Review: Magne Furuholmen – White Xmas Lies
By Classic Pop | December 19, 2019
Given he’s helped write some of the biggest songs by Norway’s biggest band, you’d think A-ha’s Magne Furuholmen would be happy. That his third solo album is a Christmas collection would appear to underline that belief. But White Xmas Lies is anything but cheerful.
Before his opening song, the world-weary There Goes Another Year, has finished, he’s acknowledging “what we say but do not mean/ Every word and in-between”, before winding up “in the darkness of December/ As our letters come returned to sender.” Don’t expect a card this winter.
It’s a mood he maintains almost unceasingly, though White Xmas Lies nevertheless offers glimpses of fairy lights, albeit disguised by a comforting bittersweet melancholy, the kind Radiohead sometimes achieve.
Admittedly, A Punch-Up On Boxing Day’s chiming pianos and mournful melody are more like Coldplay after a rough divorce, but both This Is Now America – whose title and structure pun on David Bowie and Pat Metheny’s 1984 collaboration – and The Season To Be Melancholy, a shuffling tune with cooing backing vocals and acoustic guitars, recall the masterful In Rainbows. That said, the former laments America’s broken dreams, with its “shooting sprees in her school-yard/ Border walls and prison guards” and the nation notably steered by “a monkey at the wheel”. The latter’s title, meanwhile, is self-explanatory, though lines like, “Out comes the Christmas punch/ But you just take it on the chin” drive the point home.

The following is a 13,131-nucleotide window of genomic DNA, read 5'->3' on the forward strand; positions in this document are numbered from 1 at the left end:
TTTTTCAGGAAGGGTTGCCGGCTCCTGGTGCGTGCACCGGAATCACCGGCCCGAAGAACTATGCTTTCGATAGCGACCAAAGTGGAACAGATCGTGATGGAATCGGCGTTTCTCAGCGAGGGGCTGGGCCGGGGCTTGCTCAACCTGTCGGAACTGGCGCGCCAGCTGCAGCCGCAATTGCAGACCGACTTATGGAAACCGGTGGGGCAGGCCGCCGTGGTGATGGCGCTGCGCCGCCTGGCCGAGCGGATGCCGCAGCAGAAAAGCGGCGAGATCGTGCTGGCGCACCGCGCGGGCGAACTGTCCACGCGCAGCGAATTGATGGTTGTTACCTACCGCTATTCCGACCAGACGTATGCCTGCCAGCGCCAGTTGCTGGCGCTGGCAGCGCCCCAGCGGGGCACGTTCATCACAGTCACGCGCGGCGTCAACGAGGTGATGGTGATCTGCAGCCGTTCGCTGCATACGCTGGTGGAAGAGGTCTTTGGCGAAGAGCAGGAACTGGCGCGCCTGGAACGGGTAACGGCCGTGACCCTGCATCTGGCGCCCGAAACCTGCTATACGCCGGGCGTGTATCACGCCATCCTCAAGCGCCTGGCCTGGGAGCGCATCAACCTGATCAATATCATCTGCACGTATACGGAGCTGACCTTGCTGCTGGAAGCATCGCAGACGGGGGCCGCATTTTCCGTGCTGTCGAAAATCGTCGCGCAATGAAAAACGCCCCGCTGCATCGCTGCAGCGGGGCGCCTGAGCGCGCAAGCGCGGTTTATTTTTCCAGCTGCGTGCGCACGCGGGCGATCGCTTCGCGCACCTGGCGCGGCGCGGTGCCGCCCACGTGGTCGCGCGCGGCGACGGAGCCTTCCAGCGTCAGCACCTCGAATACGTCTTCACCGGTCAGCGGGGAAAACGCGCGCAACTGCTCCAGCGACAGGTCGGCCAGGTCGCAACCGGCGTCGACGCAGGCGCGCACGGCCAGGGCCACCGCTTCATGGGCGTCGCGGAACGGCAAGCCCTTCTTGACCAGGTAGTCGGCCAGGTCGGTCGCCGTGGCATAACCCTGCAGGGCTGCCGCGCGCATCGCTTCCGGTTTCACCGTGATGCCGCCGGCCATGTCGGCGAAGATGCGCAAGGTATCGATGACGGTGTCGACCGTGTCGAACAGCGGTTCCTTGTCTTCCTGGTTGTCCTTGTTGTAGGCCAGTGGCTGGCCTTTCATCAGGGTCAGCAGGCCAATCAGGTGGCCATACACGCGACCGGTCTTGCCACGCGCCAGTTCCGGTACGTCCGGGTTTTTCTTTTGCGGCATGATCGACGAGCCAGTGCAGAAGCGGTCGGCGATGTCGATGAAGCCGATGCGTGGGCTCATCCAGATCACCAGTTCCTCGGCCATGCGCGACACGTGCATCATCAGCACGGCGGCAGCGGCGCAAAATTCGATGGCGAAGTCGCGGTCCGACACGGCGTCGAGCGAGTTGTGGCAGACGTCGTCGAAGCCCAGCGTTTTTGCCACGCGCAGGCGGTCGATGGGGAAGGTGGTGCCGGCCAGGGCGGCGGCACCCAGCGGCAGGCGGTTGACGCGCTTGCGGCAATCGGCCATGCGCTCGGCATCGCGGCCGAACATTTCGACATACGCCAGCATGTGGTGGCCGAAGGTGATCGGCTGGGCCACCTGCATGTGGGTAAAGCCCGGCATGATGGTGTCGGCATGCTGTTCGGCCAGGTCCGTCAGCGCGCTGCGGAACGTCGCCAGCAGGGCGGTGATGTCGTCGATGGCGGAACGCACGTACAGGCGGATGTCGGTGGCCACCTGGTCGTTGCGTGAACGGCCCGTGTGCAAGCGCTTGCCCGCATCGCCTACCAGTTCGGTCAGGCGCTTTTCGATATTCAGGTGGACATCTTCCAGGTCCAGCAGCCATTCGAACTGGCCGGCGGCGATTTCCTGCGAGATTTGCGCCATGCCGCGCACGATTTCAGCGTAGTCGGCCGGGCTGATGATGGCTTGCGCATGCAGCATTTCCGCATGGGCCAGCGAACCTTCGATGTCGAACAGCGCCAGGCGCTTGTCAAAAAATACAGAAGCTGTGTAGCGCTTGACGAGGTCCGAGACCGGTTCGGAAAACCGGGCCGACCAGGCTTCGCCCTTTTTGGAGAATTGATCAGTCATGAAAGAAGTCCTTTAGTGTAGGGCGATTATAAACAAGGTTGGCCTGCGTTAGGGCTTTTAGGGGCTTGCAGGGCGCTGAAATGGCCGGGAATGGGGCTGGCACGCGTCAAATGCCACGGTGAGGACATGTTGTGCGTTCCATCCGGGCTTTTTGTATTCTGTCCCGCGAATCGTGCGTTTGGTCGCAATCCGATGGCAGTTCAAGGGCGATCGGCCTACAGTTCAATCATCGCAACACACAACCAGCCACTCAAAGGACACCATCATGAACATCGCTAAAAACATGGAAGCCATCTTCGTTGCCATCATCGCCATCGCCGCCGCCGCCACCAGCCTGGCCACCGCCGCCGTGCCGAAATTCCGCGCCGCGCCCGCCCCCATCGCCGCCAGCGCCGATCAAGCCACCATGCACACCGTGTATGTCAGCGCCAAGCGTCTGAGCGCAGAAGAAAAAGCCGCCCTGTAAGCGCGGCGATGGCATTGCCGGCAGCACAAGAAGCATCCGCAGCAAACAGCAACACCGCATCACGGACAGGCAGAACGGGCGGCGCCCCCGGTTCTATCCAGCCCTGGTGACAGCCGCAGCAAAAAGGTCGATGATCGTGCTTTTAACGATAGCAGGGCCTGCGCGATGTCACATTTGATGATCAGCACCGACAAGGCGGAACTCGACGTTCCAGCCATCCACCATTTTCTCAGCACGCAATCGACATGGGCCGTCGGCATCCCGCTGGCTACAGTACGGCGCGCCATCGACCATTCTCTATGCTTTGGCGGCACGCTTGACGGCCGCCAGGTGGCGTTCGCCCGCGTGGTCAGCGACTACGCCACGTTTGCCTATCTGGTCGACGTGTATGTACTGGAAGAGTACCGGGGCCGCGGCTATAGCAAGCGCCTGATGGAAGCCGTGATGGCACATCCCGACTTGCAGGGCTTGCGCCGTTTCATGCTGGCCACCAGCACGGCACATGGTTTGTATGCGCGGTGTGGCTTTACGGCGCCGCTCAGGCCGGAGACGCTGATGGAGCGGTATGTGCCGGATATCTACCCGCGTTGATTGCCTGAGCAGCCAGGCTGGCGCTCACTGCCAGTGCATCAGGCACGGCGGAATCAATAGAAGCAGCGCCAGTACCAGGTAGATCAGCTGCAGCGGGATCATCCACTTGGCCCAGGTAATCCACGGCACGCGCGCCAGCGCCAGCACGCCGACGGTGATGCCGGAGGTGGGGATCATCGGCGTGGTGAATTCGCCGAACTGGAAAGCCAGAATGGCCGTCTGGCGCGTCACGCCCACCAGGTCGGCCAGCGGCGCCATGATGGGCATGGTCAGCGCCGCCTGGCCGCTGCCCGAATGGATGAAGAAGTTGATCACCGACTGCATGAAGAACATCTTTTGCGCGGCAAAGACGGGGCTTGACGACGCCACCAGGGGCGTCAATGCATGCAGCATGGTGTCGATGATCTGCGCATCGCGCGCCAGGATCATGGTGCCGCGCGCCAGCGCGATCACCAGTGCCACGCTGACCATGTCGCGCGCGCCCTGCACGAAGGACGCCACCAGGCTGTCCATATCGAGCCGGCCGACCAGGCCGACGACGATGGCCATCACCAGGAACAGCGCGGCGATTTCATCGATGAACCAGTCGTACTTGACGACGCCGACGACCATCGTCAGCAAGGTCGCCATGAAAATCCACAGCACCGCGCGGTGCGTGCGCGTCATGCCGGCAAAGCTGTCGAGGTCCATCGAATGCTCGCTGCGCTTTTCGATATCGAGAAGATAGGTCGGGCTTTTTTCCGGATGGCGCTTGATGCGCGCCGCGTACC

There are, however, also echoes of Pink Floyd in Furuholmen’s vocals, which creak appealingly like Roger Waters’. That’s especially true on Caprice Des Dieux, an acoustic track highlighting a faltering voice that’s nonetheless effectively vulnerable while attempting to “guide a human heart through these trying times”. It’s also evident in the title track’s weightier arrangements – though there he makes room for sleigh bells – and on The Light We Lost, whose stately atmosphere preaches acceptance of failed friendships. At least there’s hearty laughter after the concluding, unsettling Jingle Bells riff.
Elsewhere, there’s admirable, classy songwriting – Tom Waits-style piano ballad So Cold It’s Hard To Think, the lethargic Snow Is Falling, the closing, reconciliatory Come Back Home – which remind us that A-ha are far more than a pretty face. There’s even an extraordinarily raw, sparse cover of AC/DC’s Hells Bells.
Ultimately, White Xmas Lies provides an unexpected but overdue rejoinder to the season’s forced good humour, a refreshing shot of realism designed to address Yuletide’s normally disregarded dark side. Happy Christmas!